21:2 1 “If you buy 2 a Hebrew servant, 3 he is to serve you for six years, but in the seventh year he will go out free 4 without paying anything. 5 21:3 If he came 6 in by himself 7 he will go out by himself; if he had 8 a wife when he came in, then his wife will go out with him. 21:4 If his master gave 9 him a wife, and she bore sons or daughters, the wife and the children will belong to her master, and he will go out by himself.
1 sn See H. L. Elleson, “The Hebrew Slave: A Study in Early Israelite Society,” EvQ 45 (1973): 30-35; N. P. Lemche, “The Manumission of Slaves – The Fallow Year – The Sabbatical Year – The Jobel Year,” VT 26 (1976): 38-59, and “The ‘Hebrew Slave,’ Comments on the Slave Law – Ex. 21:2-11,” VT 25 (1975): 129-44.
2 tn The verbs in both the conditional clause and the following ruling are imperfect tense: “If you buy…then he will serve.” The second imperfect tense (the ruling) could be taken either as a specific future or an obligatory imperfect. Gesenius explains how the verb works in the conditional clauses here (see GKC 497 §159.bb).
3 sn The interpretation of “Hebrew” in this verse is uncertain: (l) a gentilic ending, (2) a fellow Israelite, (3) or a class of mercenaries of the population (see W. C. Kaiser, Jr., “Exodus,” EBC 2:431). It seems likely that the term describes someone born a Hebrew, as opposed to a foreigner (S. R. Driver, Exodus, 210). The literature on this includes: M. P. Gray, “The Habiru-Hebrew Problem,” HUCA 29 (1958): 135-202.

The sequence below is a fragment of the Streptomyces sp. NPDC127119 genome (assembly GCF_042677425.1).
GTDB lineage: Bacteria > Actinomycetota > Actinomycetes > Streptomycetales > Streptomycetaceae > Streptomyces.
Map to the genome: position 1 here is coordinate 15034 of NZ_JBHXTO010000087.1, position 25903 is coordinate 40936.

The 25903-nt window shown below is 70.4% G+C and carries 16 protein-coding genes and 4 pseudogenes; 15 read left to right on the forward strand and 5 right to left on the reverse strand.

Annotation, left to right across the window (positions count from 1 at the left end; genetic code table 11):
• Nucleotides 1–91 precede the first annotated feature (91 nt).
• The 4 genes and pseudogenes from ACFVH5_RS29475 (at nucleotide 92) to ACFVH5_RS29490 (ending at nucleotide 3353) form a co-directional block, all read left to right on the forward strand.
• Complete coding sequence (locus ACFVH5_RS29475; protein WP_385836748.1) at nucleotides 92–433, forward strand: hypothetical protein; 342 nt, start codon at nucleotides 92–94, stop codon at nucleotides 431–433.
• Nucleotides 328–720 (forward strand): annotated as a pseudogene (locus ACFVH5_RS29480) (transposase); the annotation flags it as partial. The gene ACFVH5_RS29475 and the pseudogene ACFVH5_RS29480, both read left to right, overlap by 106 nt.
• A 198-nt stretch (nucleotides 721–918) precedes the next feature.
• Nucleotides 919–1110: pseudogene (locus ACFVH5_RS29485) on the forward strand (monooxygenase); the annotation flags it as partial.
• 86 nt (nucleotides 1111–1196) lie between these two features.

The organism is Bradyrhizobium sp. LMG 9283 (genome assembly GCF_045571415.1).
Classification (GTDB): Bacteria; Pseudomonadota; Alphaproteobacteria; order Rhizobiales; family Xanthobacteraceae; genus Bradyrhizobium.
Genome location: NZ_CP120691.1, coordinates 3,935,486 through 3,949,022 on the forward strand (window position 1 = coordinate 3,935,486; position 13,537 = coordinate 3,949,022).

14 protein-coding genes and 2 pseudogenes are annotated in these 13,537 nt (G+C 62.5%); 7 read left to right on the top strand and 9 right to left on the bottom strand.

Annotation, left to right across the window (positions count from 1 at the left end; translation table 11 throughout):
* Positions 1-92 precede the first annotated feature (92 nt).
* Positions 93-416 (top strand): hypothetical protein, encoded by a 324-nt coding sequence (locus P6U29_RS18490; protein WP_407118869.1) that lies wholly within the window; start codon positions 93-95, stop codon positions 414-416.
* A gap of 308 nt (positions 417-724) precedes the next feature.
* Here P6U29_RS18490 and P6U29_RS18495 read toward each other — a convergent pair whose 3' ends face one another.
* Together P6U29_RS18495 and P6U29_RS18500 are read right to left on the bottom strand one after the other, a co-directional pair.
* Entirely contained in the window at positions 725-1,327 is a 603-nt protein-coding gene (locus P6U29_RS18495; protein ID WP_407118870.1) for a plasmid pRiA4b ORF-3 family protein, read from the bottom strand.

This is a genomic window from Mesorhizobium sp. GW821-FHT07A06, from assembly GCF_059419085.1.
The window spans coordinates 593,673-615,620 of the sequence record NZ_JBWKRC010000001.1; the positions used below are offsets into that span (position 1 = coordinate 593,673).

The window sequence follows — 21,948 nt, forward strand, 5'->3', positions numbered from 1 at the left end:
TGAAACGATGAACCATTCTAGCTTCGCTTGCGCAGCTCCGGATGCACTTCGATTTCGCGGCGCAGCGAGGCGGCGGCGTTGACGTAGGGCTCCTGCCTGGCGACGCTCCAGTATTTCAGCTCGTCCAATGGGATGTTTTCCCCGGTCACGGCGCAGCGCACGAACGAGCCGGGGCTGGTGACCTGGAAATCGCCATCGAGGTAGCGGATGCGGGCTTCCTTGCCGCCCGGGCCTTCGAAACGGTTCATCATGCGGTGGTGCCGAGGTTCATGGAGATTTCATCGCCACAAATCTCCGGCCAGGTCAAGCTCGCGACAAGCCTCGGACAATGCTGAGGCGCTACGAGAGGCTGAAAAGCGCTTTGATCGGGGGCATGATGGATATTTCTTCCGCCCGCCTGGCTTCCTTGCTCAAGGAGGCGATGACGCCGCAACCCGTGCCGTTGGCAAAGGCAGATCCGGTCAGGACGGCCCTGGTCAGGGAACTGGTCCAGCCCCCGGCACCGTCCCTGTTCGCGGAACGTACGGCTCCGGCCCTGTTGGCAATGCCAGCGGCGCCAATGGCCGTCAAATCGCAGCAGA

4 sn The word חָפְשִׁי (khofshi) means “free.” It is possible that there is some connection between this word and a technical term used in other cultures for a social class of emancipated slaves who were freemen again (see I. Mendelsohn, “New Light on the Hupsu,” BASOR 139 : 9-11).
5 tn The adverb חִנָּם (hinnam) means “gratis, free”; it is related to the verb “to be gracious, show favor” and the noun “grace.”
6 tn The tense is imperfect, but in the conditional clause it clearly refers to action that is anterior to the action in the next clause. Heb “if he comes in single, he goes out single,” that is, “if he came in single, he will go out single.”
7 tn Heb “with his back” meaning “alone.”
8 tn The phrase says, “if he was the possessor of a wife”; the noun בַּעַל (ba’al) can mean “possessor” or “husband.” If there was a wife, she shared his fortunes or his servitude; if he entered with her, she would accompany him when he left.
9 sn The slave would not have the right or the means to acquire a wife. Thus, the idea of the master’s “giving” him a wife is clear – the master would have to pay the bride price and make the provision. In this case, the wife and the children are actually the possession of the master unless the slave were to pay the bride price – but he is a slave because he got into debt. The law assumes that the master was better able to provide for this woman than the freed slave and that it was most important to keep the children with the mother.